It is almost impossible to describe this experience in words- and even the pictures cannot fully bring to life the magical world of Uganda.

After hours of travel, the team finally made it to Kaihura and we were warmly welcomed at Bringing Hope to the Family. As a newcomer, I had certain ideas of what to expect with regard to the “amenities” but I wasn’t quite prepared for the immediate outpouring of love and pleasure as a result of our arrival.

One of the best parts of this trip was walking the kids to school every morning. We began our first full day getting up bright and early to walk Esther, Joann, Christine, Liz and the little ones from the Home Again orphanage to school. A true highlight and each child is truly a small gift from God. As we moved through the week, my heart was lifted each and every morning when the little ones ran to us with joyous looks on their faces. In particular, my heart melted when a little boy named James would kick up dust running into my arms before we walked hand-in-hand to school.

As the days progressed, we were blessed to visit a small surrounding village to hang mosquito nets. These amazing people welcomed us into their homes, ever appreciative of the help we wanted to provide. Even though they had very little, they would give us a bundle of onions or eggs in thanks. Together, we prayed for their health, their loved ones, and ultimately their hopes and dreams for a better tomorrow. Through their faith in Jesus, and a purity of spirit, they weather the toughest of storms and can still express love and gratitude in a way I have never experienced back home.

The following days were a blur of activity which included painting Faith’s mother’s church as they prepared for the Pastor’s conference, and building a saloon (our version of a hair salon/spa) for the women to create and sustain income. We learned while here that there is great opportunity for income for the village if they can rent out wedding dresses. Our goal when we get back to the States is to gather as many wedding dresses as we can and send them back with a group of nurses headed here in September. Laine learned about the history and dreams from the boys at the farm bonding in true man fashion – volleyball, ultimate frisbee and competitive games of spoons.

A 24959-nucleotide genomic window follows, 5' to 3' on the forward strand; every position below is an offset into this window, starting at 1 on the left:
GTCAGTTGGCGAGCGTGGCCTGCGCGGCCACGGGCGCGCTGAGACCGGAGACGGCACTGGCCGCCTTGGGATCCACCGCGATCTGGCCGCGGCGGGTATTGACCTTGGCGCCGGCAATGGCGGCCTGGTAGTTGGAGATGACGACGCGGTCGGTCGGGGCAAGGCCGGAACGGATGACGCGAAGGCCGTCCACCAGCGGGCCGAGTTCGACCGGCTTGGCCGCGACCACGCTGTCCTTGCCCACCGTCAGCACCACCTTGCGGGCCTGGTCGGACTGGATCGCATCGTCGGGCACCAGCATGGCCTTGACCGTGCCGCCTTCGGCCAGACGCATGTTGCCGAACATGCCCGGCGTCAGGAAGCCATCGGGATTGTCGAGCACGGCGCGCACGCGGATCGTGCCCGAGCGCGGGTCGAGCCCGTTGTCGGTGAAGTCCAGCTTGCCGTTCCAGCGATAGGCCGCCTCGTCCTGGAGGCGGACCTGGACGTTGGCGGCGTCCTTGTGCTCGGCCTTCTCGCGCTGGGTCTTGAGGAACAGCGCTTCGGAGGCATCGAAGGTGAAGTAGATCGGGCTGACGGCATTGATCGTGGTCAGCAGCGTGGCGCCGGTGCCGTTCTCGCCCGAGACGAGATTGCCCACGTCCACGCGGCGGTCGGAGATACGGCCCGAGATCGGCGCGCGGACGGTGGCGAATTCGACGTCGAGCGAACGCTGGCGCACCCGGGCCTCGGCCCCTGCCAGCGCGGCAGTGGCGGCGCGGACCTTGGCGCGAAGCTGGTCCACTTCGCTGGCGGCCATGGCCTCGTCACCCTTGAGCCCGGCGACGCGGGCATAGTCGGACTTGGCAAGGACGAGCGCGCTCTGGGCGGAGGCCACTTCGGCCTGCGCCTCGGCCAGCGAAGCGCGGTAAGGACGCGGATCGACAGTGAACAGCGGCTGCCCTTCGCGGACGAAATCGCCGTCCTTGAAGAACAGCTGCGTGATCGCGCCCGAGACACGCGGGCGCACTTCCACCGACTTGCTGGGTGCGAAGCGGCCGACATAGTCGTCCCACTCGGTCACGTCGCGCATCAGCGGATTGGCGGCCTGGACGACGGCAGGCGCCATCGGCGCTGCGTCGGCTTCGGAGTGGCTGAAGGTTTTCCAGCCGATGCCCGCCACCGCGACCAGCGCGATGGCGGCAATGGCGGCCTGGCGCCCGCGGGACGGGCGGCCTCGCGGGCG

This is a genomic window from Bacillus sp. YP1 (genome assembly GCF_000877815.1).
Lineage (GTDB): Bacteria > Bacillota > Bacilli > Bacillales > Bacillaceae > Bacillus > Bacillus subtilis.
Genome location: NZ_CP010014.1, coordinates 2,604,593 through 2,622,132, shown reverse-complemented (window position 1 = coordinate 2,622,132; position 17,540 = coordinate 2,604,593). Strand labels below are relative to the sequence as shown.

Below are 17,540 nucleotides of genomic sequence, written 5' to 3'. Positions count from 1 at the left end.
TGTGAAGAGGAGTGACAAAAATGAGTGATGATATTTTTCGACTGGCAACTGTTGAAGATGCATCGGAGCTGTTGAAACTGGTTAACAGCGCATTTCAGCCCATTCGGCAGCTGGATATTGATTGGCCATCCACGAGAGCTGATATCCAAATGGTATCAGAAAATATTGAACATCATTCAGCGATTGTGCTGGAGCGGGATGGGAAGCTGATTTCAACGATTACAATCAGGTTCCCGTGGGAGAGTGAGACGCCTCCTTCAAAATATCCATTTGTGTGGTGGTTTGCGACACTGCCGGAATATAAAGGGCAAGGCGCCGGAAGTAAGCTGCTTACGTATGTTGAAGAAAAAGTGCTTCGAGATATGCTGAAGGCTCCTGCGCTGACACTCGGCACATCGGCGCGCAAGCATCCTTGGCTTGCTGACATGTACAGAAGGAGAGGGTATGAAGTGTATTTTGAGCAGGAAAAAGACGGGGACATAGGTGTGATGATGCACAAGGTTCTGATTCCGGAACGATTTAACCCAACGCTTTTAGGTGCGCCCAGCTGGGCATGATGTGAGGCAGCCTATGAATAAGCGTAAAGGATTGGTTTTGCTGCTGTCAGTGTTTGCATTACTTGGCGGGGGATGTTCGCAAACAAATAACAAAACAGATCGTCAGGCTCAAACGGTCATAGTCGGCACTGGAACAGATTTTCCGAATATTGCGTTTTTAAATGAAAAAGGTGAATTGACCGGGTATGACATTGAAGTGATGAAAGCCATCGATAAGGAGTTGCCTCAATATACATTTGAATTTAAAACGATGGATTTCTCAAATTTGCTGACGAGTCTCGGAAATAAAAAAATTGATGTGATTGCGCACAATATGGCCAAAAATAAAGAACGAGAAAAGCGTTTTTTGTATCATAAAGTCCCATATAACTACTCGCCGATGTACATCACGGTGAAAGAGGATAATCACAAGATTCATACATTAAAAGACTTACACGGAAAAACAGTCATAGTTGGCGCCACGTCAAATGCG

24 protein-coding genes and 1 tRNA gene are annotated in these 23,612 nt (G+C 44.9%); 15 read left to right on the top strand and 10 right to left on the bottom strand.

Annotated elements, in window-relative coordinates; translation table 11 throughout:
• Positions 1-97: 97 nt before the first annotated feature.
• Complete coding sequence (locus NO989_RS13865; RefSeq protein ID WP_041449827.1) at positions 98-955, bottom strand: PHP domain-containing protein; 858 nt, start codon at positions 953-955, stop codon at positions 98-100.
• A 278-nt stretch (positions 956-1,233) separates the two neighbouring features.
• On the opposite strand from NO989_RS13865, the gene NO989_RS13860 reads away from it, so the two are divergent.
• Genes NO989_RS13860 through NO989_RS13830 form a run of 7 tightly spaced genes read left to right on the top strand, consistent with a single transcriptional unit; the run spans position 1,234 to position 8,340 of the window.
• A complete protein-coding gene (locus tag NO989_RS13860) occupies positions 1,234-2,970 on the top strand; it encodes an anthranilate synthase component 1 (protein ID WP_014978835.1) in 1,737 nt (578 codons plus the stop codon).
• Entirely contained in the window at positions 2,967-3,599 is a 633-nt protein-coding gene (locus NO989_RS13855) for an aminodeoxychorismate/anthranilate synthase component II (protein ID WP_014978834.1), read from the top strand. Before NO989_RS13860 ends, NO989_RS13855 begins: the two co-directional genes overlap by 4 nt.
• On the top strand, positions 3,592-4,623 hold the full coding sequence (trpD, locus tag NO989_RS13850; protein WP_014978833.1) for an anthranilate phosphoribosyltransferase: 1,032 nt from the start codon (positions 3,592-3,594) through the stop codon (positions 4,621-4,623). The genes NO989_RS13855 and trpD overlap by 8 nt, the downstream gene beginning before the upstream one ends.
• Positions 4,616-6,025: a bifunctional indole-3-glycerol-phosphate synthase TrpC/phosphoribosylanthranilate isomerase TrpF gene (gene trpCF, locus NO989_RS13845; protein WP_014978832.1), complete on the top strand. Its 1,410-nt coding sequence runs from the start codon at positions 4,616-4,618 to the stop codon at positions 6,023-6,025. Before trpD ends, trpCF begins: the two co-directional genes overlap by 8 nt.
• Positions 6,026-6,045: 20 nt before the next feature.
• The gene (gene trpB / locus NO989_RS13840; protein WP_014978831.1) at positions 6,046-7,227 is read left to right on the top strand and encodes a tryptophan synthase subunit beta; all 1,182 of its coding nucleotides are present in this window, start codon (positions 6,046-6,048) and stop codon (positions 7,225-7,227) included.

The night before we left, Dannell and I spent time with the older girls at Dorcas. We shared with them our stories and were asked a lot of questions about our lives as women in the United States. Unlike the experience Laine had in Kyongera, the girls were not comfortable sharing their stories in a large group. Instead, girls would pull us aside individually to talk about history. Sadly, they don’t let themselves dream too big. Just the idea of getting an education is enough to make them continue to hope. But as is true with anyone, no matter where they live, they just wanted to be heard and know someone cares.

Each night we closed learning about the way God touched our lives and spoke to us through the people of Uganda.

As I write this, it is hard not to think of the overwhelming needs here and how to best help. Their needs are great, from the simple ones like food and shoes, to supporting the schools and building the medical clinic. Though the girls here don’t feel like they have permission to dream big, that won’t stop me from dreaming big on their behalf.